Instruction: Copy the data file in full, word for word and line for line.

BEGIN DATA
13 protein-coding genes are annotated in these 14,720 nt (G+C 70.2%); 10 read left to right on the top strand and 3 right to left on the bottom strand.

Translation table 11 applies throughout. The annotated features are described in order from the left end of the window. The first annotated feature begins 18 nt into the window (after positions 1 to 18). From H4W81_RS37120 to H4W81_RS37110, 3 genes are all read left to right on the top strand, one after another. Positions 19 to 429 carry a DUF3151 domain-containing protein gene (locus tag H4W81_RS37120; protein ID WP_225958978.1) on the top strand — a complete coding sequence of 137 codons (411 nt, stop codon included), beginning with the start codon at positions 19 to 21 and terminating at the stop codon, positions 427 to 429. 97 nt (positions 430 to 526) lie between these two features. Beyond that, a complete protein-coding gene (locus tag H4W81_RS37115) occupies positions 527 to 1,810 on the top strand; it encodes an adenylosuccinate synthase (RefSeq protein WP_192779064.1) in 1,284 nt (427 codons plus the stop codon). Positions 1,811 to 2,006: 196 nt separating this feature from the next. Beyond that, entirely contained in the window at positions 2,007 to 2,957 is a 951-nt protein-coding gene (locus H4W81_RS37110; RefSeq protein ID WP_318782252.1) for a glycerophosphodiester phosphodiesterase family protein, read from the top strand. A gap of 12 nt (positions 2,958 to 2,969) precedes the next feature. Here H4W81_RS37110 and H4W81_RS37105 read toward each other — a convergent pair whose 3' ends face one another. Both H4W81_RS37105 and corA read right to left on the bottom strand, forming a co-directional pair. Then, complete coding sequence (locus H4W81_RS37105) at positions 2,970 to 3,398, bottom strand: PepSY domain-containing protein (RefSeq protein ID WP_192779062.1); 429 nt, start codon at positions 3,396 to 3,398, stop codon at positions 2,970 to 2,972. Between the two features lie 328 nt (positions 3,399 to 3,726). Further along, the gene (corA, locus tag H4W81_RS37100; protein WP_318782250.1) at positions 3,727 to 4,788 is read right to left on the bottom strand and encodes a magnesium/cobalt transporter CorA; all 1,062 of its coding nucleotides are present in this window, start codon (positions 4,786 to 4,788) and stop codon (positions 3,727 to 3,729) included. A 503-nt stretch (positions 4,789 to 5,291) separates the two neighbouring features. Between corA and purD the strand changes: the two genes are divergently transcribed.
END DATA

13 protein-coding genes are annotated in these 14,720 nt (G+C 70.2%); 10 read left to right on the top strand and 3 right to left on the bottom strand.

Translation table 11 applies throughout. The annotated features are described in order from the left end of the window. The first annotated feature begins 18 nt into the window (after positions 1 to 18). From H4W81_RS37120 to H4W81_RS37110, 3 genes are all read left to right on the top strand, one after another. Positions 19 to 429 carry a DUF3151 domain-containing protein gene (locus tag H4W81_RS37120; protein ID WP_225958978.1) on the top strand — a complete coding sequence of 137 codons (411 nt, stop codon included), beginning with the start codon at positions 19 to 21 and terminating at the stop codon, positions 427 to 429. 97 nt (positions 430 to 526) lie between these two features. Beyond that, a complete protein-coding gene (locus tag H4W81_RS37115) occupies positions 527 to 1,810 on the top strand; it encodes an adenylosuccinate synthase (RefSeq protein WP_192779064.1) in 1,284 nt (427 codons plus the stop codon). Positions 1,811 to 2,006: 196 nt separating this feature from the next. Beyond that, entirely contained in the window at positions 2,007 to 2,957 is a 951-nt protein-coding gene (locus H4W81_RS37110; RefSeq protein ID WP_318782252.1) for a glycerophosphodiester phosphodiesterase family protein, read from the top strand. A gap of 12 nt (positions 2,958 to 2,969) precedes the next feature. Here H4W81_RS37110 and H4W81_RS37105 read toward each other — a convergent pair whose 3' ends face one another. Both H4W81_RS37105 and corA read right to left on the bottom strand, forming a co-directional pair. Then, complete coding sequence (locus H4W81_RS37105) at positions 2,970 to 3,398, bottom strand: PepSY domain-containing protein (RefSeq protein ID WP_192779062.1); 429 nt, start codon at positions 3,396 to 3,398, stop codon at positions 2,970 to 2,972. Between the two features lie 328 nt (positions 3,399 to 3,726). Further along, the gene (corA, locus tag H4W81_RS37100; protein WP_318782250.1) at positions 3,727 to 4,788 is read right to left on the bottom strand and encodes a magnesium/cobalt transporter CorA; all 1,062 of its coding nucleotides are present in this window, start codon (positions 4,786 to 4,788) and stop codon (positions 3,727 to 3,729) included. A 503-nt stretch (positions 4,789 to 5,291) separates the two neighbouring features. Between corA and purD the strand changes: the two genes are divergently transcribed.